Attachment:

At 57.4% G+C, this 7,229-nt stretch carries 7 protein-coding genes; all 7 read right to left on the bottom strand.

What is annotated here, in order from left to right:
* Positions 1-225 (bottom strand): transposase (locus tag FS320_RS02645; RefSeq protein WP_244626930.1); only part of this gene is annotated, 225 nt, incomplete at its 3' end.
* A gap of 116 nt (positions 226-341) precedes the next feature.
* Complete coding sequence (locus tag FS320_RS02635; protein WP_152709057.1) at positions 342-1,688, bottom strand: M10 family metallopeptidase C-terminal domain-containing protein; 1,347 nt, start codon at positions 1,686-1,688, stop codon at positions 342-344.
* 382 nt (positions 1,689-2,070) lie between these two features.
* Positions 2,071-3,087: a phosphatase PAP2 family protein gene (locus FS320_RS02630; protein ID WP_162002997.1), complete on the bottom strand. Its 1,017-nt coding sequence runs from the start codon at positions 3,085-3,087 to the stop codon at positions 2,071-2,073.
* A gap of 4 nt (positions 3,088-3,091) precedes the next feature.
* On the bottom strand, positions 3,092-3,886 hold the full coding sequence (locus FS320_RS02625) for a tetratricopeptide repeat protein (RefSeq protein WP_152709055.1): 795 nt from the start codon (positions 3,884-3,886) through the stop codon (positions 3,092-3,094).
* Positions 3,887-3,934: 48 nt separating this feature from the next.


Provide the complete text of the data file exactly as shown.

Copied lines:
At 57.4% G+C, this 7,229-nt stretch carries 7 protein-coding genes; all 7 read right to left on the bottom strand.

What is annotated here, in order from left to right:
* Positions 1-225 (bottom strand): transposase (locus tag FS320_RS02645; RefSeq protein WP_244626930.1); only part of this gene is annotated, 225 nt, incomplete at its 3' end.
* A gap of 116 nt (positions 226-341) precedes the next feature.
* Complete coding sequence (locus tag FS320_RS02635; protein WP_152709057.1) at positions 342-1,688, bottom strand: M10 family metallopeptidase C-terminal domain-containing protein; 1,347 nt, start codon at positions 1,686-1,688, stop codon at positions 342-344.
* 382 nt (positions 1,689-2,070) lie between these two features.
* Positions 2,071-3,087: a phosphatase PAP2 family protein gene (locus FS320_RS02630; protein ID WP_162002997.1), complete on the bottom strand. Its 1,017-nt coding sequence runs from the start codon at positions 3,085-3,087 to the stop codon at positions 2,071-2,073.
* A gap of 4 nt (positions 3,088-3,091) precedes the next feature.
* On the bottom strand, positions 3,092-3,886 hold the full coding sequence (locus FS320_RS02625) for a tetratricopeptide repeat protein (RefSeq protein WP_152709055.1): 795 nt from the start codon (positions 3,884-3,886) through the stop codon (positions 3,092-3,094).
* Positions 3,887-3,934: 48 nt separating this feature from the next.